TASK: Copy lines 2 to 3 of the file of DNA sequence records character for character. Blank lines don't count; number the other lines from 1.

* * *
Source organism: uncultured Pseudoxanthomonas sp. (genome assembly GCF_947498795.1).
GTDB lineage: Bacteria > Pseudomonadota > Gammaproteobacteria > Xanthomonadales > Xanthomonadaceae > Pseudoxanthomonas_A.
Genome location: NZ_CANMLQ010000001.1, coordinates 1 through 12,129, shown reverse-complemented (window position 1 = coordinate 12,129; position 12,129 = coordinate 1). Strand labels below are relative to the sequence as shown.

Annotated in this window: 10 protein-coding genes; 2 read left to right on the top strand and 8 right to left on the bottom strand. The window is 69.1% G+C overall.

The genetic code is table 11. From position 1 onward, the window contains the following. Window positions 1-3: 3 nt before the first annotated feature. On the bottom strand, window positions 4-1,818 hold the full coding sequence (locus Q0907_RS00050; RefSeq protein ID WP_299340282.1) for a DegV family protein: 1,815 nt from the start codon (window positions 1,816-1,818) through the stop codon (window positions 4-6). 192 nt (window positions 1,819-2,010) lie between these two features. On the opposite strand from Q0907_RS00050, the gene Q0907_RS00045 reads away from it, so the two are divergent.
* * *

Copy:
GTDB lineage: Bacteria > Pseudomonadota > Gammaproteobacteria > Xanthomonadales > Xanthomonadaceae > Pseudoxanthomonas_A.
Genome location: NZ_CANMLQ010000001.1, coordinates 1 through 12,129, shown reverse-complemented (window position 1 = coordinate 12,129; position 12,129 = coordinate 1). Strand labels below are relative to the sequence as shown.